• the hip adductors (scissoring), and hamstrings in severely involved children to improve seating,
  • the tibialis posterior, or other muscles, for diagnostic measure before surgery. Although its most common use is currently for management of toe walking in patients aged 2 to 16 years, evidence is increasing to suggest that botulinum toxin type A plays a role in the management of upper limb spasticity. In particular, persistent thumb-in-palm/ thumb adduction, wrist postures preventing effective hand use, or tight elbow flexion are being treated successfully.

There is little uniformity of practice especially as to the optimal dosage and a paucity of data regarding the maximum dose tolerated in the paediatric population.

Obviously, the amount of botulinum A toxin required depends upon the number of muscles that are targeted, and the size of the patient. However, a wide variety of doses have been used in studies over the years. In children with mild CP, 8-10 U/kg have been successfully utilized. These doses, though, are often not sufficient to provide relief for many patients who suffer from severe debilitating spasticity. There has been little data regarding the efficacy and safety of BTA therapy in paediatric patients for whom traditional doses are insufficient.

Since its first use in children, per kilogram dosages used in clinical trials have been increasing, from 8 to 12 to 24 units or more of β0ToxinA®.

A 1999 randomized, double-blind study of "high-dose" versus "low-dose" treatment by Wissel Jet al. was performed to assess dose-response relationships of local botulinum toxin A in 33 patients with spastic gait due to cerebral palsy. The lower limbs were treated comparing a "high-dose" (200 units BTX/A per leg distributed to 4 or 5 muscle bellies) and a "low-dose" (100 units BTX/A per leg) treatment group. Response parameters included changes in muscle tone assessed by the Ashworth scale at knee joint, range-of-motion (ROM) measurements at knee and ankle joint, objective analysis of longitudinal gait parameters as well as subjective assessments of improvement. Patients in both treatment groups showed relevant improvement of Ashworth score and ROM, while gait analysis revealed significantincrease in gait velocity and stride-length in the "high-dose" group compared to the "low-dose" patients, without significantly higher occurrence of side effects.

Another study, by Awaad, Yasser et al., published in 2004 and carried out from 1995 to 1999 on a total of 22 CP patients from the movement disorders clinic at Children 's Hospital of Michigan, suggests that paediatric patients can tolerate considerably higher doses than previously thought and that higher doses of up to 40 U/kg of BTX/A may have considerable therapeutic advantages over conventional doses: greater relief for a longer time period (from the traditional 3-4 months to 6-9 months, with a reduced frequency of injections per year from 3-4 times to 1-2 times), which reduces patient discomfort and anxiety and increases the cost effectiveness of the treatment. Moreover, the use of higher doses helps extend this therapy to more severely ill patients who otherwise would not be good candidates for therapy.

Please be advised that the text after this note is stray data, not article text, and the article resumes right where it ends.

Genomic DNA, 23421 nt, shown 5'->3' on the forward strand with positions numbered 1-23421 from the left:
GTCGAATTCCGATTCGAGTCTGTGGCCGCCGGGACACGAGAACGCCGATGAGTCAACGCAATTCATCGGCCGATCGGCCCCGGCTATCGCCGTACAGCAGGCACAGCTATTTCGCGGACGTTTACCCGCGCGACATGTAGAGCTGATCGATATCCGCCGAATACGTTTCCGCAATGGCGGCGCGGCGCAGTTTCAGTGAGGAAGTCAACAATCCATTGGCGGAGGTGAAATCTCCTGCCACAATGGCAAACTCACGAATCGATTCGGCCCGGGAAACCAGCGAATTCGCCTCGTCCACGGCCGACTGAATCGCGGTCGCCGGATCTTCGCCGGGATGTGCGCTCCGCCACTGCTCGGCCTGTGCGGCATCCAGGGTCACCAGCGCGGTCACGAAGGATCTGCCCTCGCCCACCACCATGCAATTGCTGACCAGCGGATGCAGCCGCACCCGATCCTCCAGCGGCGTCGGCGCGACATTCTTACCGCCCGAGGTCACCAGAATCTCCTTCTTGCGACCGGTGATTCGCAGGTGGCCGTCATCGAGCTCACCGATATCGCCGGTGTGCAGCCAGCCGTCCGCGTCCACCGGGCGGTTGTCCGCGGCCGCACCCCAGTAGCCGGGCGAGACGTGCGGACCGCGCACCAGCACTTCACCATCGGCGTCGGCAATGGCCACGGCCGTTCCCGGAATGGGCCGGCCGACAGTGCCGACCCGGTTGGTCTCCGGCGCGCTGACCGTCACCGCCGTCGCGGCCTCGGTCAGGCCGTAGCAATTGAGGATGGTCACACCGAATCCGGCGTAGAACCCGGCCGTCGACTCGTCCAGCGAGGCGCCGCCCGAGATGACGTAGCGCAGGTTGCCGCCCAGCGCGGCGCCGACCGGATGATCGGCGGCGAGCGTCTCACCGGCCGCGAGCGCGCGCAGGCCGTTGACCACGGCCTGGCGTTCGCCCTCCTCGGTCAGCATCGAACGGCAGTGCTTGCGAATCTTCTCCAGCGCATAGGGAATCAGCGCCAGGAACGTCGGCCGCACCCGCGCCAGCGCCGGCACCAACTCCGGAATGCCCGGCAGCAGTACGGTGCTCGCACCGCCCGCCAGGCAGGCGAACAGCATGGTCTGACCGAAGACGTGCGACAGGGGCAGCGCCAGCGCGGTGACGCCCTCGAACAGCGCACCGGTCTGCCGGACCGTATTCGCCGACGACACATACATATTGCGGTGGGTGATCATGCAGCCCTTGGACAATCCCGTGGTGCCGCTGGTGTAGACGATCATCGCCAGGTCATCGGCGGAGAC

Furthermore, this study found no evidence that higher doses result in an increase in frequency or severity of complications.

The reduction in spasticity occurs within 12-72 hours, with the full effect usually seen 1-2 weeks after the injection, and an average duration of the medical effect of 2-5 months, although functional benefit may last for 6 months or more in some patients. Then injections are repeated accordingly.

Botulinum A toxin therapy, when used in appropriate doses, has an excellent safety and tolerability profile. A recent meta-analysis done to discuss the issue of its side effects reported that the overall rate of adverse events was 25%. These diverse events were temporary, mild to moderate, non-systemic and related to action. The primary side effect is temporary weakness of the injected muscles, then temporary, mild discomfort at the injection site, weakening of nearby muscles, generalized leg or arm discomfort due to "stretching" of the previously "tight" muscle.

Whole body side effects have been rare, with generalized weakness and fatigue reported in less than 1% of children injected. No cases of a botulism-like syndrome have been reported in children. In small patients receiving leg muscle injections, BTA can lead to short-term stumbling when walking or refusal to walk due to the change in muscle strength. Temporary urinary incontinence has been reported following hip muscle injections in 1% of the children.


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To learn more about this condition, you can visit the following websites: and (American Academy for Cerebral Palsy and Developmental Medicine - AACPDM).